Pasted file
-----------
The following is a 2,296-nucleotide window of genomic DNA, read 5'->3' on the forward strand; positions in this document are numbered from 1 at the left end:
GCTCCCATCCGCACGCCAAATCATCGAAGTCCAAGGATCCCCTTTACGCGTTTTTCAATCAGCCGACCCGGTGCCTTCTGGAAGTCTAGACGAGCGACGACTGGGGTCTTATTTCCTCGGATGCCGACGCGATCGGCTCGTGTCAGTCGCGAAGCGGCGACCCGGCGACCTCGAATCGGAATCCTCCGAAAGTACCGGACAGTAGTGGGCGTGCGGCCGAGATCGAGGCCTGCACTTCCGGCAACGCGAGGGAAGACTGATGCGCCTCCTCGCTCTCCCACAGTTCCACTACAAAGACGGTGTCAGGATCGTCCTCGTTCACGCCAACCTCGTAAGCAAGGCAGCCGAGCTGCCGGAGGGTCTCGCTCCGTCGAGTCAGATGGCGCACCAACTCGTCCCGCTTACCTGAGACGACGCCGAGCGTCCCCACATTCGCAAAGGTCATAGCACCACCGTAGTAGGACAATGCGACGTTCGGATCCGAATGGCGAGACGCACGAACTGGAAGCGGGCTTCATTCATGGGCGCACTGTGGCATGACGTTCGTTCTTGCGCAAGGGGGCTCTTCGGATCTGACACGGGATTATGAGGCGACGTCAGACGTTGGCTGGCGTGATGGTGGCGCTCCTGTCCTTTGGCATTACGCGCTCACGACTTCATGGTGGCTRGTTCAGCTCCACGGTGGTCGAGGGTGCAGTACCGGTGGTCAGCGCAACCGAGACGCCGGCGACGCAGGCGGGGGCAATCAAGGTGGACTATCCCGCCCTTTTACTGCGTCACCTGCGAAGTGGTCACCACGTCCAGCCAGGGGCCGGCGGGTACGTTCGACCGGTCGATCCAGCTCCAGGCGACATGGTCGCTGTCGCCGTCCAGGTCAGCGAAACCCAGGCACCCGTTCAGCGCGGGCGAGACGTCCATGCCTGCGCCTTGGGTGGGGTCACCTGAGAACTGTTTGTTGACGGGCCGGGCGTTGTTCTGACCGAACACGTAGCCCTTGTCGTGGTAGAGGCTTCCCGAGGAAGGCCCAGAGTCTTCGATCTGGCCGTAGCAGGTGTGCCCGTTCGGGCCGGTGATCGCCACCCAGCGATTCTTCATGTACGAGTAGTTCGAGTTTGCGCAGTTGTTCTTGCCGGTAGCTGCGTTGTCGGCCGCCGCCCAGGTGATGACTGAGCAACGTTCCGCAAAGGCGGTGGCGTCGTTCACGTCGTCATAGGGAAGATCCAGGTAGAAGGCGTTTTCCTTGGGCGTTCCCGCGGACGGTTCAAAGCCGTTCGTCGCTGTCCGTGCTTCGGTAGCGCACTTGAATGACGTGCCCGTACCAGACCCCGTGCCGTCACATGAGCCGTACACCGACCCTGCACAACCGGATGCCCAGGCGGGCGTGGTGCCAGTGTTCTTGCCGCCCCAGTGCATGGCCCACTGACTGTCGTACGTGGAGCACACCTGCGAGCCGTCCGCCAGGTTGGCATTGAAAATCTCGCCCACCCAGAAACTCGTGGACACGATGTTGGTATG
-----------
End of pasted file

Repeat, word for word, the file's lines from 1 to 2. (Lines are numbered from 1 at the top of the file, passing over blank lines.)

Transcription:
The following is a 2,296-nucleotide window of genomic DNA, read 5'->3' on the forward strand; positions in this document are numbered from 1 at the left end:
GCTCCCATCCGCACGCCAAATCATCGAAGTCCAAGGATCCCCTTTACGCGTTTTTCAATCAGCCGACCCGGTGCCTTCTGGAAGTCTAGACGAGCGACGACTGGGGTCTTATTTCCTCGGATGCCGACGCGATCGGCTCGTGTCAGTCGCGAAGCGGCGACCCGGCGACCTCGAATCGGAATCCTCCGAAAGTACCGGACAGTAGTGGGCGTGCGGCCGAGATCGAGGCCTGCACTTCCGGCAACGCGAGGGAAGACTGATGCGCCTCCTCGCTCTCCCACAGTTCCACTACAAAGACGGTGTCAGGATCGTCCTCGTTCACGCCAACCTCGTAAGCAAGGCAGCCGAGCTGCCGGAGGGTCTCGCTCCGTCGAGTCAGATGGCGCACCAACTCGTCCCGCTTACCTGAGACGACGCCGAGCGTCCCCACATTCGCAAAGGTCATAGCACCACCGTAGTAGGACAATGCGACGTTCGGATCCGAATGGCGAGACGCACGAACTGGAAGCGGGCTTCATTCATGGGCGCACTGTGGCATGACGTTCGTTCTTGCGCAAGGGGGCTCTTCGGATCTGACACGGGATTATGAGGCGACGTCAGACGTTGGCTGGCGTGATGGTGGCGCTCCTGTCCTTTGGCATTACGCGCTCACGACTTCATGGTGGCTRGTTCAGCTCCACGGTGGTCGAGGGTGCAGTACCGGTGGTCAGCGCAACCGAGACGCCGGCGACGCAGGCGGGGGCAATCAAGGTGGACTATCCCGCCCTTTTACTGCGTCACCTGCGAAGTGGTCACCACGTCCAGCCAGGGGCCGGCGGGTACGTTCGACCGGTCGATCCAGCTCCAGGCGACATGGTCGCTGTCGCCGTCCAGGTCAGCGAAACCCAGGCACCCGTTCAGCGCGGGCGAGACGTCCATGCCTGCGCCTTGGGTGGGGTCACCTGAGAACTGTTTGTTGACGGGCCGGGCGTTGTTCTGACCGAACACGTAGCCCTTGTCGTGGTAGAGGCTTCCCGAGGAAGGCCCAGAGTCTTCGATCTGGCCGTAGCAGGTGTGCCCGTTCGGGCCGGTGATCGCCACCCAGCGATTCTTCATGTACGAGTAGTTCGAGTTTGCGCAGTTGTTCTTGCCGGTAGCTGCGTTGTCGGCCGCCGCCCAGGTGATGACTGAGCAACGTTCCGCAAAGGCGGTGGCGTCGTTCACGTCGTCATAGGGAAGATCCAGGTAGAAGGCGTTTTCCTTGGGCGTTCCCGCGGACGGTTCAAAGCCGTTCGTCGCTGTCCGTGCTTCGGTAGCGCACTTGAATGACGTGCCCGTACCAGACCCCGTGCCGTCACATGAGCCGTACACCGACCCTGCACAACCGGATGCCCAGGCGGGCGTGGTGCCAGTGTTCTTGCCGCCCCAGTGCATGGCCCACTGACTGTCGTACGTGGAGCACACCTGCGAGCCGTCCGCCAGGTTGGCATTGAAAATCTCGCCCACCCAGAAACTCGTGGACACGATGTTGGTATG